Football for Friendship profiles: Sri Lanka, Ghana and Denmark
Gazprom’s international children’s social programme Football for Friendship (F4F) gathers young players and journalists from around the world to participate in a range of events aiming to bring cultures together to promote the fundamental values of the sport. Euronews met some of the young talent at the 2019 edition in Madrid.
No matter where they come from, they can all agree that the best thing about Football for Friendship is the chance to meet, play and compete with people from all around the world.
Ravindu has been playing for most of his life, since he was just three years old. “I started playing early on and thought it was fun to kick the ball around,” he said. “Being here is great because besides being super fun, you get to figure out how people play football around the world. Although it doesn’t really change, we really are all the same.”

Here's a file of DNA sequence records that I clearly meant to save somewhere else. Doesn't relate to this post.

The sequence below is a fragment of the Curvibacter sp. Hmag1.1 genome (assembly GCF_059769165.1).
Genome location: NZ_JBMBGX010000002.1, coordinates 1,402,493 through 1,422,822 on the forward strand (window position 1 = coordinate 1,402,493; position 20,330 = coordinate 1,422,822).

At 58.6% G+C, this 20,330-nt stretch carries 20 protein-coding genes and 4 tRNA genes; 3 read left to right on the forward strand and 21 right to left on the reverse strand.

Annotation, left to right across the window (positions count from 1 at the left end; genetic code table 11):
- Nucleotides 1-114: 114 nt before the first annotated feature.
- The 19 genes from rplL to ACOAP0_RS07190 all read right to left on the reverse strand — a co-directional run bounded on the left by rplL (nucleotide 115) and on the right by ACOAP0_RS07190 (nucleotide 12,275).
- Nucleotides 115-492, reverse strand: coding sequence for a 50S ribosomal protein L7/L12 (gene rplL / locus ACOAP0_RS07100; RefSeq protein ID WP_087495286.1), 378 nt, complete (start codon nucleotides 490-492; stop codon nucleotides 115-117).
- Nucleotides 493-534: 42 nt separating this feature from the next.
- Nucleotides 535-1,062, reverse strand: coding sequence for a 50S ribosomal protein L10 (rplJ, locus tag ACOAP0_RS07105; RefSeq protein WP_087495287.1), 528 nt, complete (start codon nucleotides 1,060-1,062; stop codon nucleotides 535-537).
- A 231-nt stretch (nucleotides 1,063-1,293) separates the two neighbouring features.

Football for Friendship can help people in more personal ways too, as Nassim Bella, 12, from Denmark told us. “You won’t be lonely if you play football, and if you are, you’ll feel better. Here you can be with your friends, you can laugh, you can cheer up.”
For Ghanaian Christopher Sowah, taking part is an opportunity to develop his skills in order to become a professional football player. “Football makes you happy, and if you don’t have much money it can help. I am from a poor family, and I want to help my family become rich, and if you’re good, playing football gives a lot of money.”
He also told us he was especially excited about attending the Champions League final: “I want to meet many football stars and idols.”
Football for Friendship encourages the strengthening of nine universal values: equality, fairness, health, friendship, peace, devotion, victory, traditions, and honour.
“My favourite value is friendship because, without it, we can’t play football at all,” added Ravindu.
Shooting is all about that unwavering focus, a sort of tunnel vision to excel...